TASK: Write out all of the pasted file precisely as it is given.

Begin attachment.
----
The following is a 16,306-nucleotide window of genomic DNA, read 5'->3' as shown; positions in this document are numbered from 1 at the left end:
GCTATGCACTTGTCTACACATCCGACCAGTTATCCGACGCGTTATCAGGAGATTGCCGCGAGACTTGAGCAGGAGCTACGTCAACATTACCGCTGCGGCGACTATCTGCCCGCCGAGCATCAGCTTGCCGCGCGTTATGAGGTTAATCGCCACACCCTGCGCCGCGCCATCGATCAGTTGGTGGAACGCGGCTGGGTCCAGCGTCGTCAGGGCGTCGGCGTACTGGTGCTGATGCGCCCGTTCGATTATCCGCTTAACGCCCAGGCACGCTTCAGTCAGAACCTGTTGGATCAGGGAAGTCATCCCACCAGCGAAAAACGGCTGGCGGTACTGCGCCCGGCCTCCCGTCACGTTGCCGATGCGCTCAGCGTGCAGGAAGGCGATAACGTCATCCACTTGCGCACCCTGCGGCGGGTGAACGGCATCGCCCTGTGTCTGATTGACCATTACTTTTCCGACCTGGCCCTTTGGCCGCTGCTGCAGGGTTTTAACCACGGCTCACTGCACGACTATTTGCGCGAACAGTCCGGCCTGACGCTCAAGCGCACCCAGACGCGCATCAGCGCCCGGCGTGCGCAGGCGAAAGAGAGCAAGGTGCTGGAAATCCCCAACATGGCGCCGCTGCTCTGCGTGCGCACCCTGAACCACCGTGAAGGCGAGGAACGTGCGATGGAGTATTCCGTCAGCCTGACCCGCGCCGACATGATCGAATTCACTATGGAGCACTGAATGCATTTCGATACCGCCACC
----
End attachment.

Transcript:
The following is a 16,306-nucleotide window of genomic DNA, read 5'->3' as shown; positions in this document are numbered from 1 at the left end:
GCTATGCACTTGTCTACACATCCGACCAGTTATCCGACGCGTTATCAGGAGATTGCCGCGAGACTTGAGCAGGAGCTACGTCAACATTACCGCTGCGGCGACTATCTGCCCGCCGAGCATCAGCTTGCCGCGCGTTATGAGGTTAATCGCCACACCCTGCGCCGCGCCATCGATCAGTTGGTGGAACGCGGCTGGGTCCAGCGTCGTCAGGGCGTCGGCGTACTGGTGCTGATGCGCCCGTTCGATTATCCGCTTAACGCCCAGGCACGCTTCAGTCAGAACCTGTTGGATCAGGGAAGTCATCCCACCAGCGAAAAACGGCTGGCGGTACTGCGCCCGGCCTCCCGTCACGTTGCCGATGCGCTCAGCGTGCAGGAAGGCGATAACGTCATCCACTTGCGCACCCTGCGGCGGGTGAACGGCATCGCCCTGTGTCTGATTGACCATTACTTTTCCGACCTGGCCCTTTGGCCGCTGCTGCAGGGTTTTAACCACGGCTCACTGCACGACTATTTGCGCGAACAGTCCGGCCTGACGCTCAAGCGCACCCAGACGCGCATCAGCGCCCGGCGTGCGCAGGCGAAAGAGAGCAAGGTGCTGGAAATCCCCAACATGGCGCCGCTGCTCTGCGTGCGCACCCTGAACCACCGTGAAGGCGAGGAACGTGCGATGGAGTATTCCGTCAGCCTGACCCGCGCCGACATGATCGAATTCACTATGGAGCACTGAATGCATTTCGATACCGCCACC